For nearly 180 years, most of what was known about the calamity came from the 128-page Narrative of the Wreck of the Whaleship Essex, written by Owen Chase, the ship’s first mate. Fragmentary accounts from other survivors existed, but these lacked the authority and scope of Chase’s narrative, which was published with the help of a ghostwriter only nine months after the first mate’s rescue. Then, around 1960, an old notebook was found in the attic of a home in Penn Yan, New York. Not until twenty years later, in 1980, when the notebook reached the hands of the Nantucket whaling expert Edouard Stackpole, was it realized that its original owner, Thomas Nickerson, had been the Essex’s cabin boy. Late in life, Nickerson, then the proprietor of a boardinghouse on Nantucket, had been urged to write an account of the disaster by a professional writer named Leon Lewis, who may have been one of Nickerson’s guests. Nickerson sent Lewis the notebook containing his only draft of the narrative in 1876. For whatever reason, Lewis never prepared the manuscript for publication and eventually gave the notebook to a neighbor, who died with it still in his possession. Nickerson’s account was finally published as a limited-edition monograph by the Nantucket Historical Association in 1984.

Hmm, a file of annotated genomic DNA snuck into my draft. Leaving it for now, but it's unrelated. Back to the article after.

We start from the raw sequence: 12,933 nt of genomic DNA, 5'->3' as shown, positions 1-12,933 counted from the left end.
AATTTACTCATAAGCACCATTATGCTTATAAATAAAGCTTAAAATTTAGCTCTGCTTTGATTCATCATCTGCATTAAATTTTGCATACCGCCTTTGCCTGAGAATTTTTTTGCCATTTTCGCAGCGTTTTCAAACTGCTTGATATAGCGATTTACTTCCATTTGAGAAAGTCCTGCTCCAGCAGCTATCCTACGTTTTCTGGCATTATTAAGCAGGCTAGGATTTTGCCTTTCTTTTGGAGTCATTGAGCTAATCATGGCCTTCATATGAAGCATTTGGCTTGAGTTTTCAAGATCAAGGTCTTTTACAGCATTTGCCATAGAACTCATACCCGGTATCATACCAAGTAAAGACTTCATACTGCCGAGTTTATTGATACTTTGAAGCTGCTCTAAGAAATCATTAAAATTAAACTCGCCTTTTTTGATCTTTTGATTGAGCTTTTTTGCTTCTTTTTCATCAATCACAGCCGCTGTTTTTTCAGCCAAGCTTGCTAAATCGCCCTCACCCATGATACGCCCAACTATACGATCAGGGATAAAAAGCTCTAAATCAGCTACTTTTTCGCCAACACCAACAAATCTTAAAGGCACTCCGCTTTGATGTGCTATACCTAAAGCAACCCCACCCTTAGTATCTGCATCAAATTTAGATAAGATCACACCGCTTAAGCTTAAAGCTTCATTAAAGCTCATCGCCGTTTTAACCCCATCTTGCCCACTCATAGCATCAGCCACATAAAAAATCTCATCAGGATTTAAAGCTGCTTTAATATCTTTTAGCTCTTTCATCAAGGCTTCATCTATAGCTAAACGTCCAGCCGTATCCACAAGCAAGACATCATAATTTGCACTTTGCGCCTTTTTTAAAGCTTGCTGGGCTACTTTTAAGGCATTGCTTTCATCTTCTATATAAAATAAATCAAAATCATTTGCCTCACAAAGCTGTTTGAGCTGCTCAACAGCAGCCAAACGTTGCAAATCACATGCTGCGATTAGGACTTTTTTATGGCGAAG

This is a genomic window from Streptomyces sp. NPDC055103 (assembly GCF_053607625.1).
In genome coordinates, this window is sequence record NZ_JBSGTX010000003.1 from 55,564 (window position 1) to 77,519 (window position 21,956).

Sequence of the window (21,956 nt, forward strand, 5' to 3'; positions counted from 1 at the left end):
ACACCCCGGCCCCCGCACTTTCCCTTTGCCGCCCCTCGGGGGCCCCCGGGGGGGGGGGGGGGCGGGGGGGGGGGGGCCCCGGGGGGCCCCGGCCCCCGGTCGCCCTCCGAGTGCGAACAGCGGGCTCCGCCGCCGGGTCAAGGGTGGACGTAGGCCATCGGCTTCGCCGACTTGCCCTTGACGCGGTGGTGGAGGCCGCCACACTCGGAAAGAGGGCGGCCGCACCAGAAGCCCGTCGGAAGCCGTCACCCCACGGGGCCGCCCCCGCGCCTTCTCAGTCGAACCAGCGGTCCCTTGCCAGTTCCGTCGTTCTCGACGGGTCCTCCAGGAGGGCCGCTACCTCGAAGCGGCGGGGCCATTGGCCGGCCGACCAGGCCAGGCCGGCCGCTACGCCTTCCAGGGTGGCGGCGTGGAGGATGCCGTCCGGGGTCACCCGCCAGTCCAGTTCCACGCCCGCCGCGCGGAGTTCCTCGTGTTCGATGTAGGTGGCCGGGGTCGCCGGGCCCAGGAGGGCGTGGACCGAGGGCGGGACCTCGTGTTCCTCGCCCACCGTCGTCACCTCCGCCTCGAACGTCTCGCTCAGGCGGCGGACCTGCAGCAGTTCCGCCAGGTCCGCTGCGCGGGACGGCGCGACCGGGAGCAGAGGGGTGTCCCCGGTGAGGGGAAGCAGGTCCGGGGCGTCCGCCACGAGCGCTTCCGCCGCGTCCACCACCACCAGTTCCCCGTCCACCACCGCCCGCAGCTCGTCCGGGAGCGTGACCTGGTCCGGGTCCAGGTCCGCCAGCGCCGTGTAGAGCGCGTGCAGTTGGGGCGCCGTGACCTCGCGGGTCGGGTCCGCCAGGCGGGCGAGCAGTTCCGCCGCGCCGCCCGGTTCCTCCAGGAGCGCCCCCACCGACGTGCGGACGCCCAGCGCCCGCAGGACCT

In terms of literary quality, Nickerson’s narrative cannot compare to Chase’s polished account. Ragged and meandering, the manuscript is the work of an amateur, but an amateur who was there, at the helm of the Essex when she was struck by the whale. At fourteen, Nickerson had been the youngest member of the ship’s crew, and his account remains that of a wide-eyed child on the verge of manhood, of an orphan (he lost both his parents before he was two) looking for a home. He was seventy-one when he finally put pen to paper, but Thomas Nickerson could look back to that distant time as if it were yesterday, his memories bolstered by information he’d learned in conversations with other survivors. In the account that follows, Chase will get his due, but for the first time his version of events is challenged by that of his cabin boy, whose testimony can now be heard 180 years after the sinking of the Essex.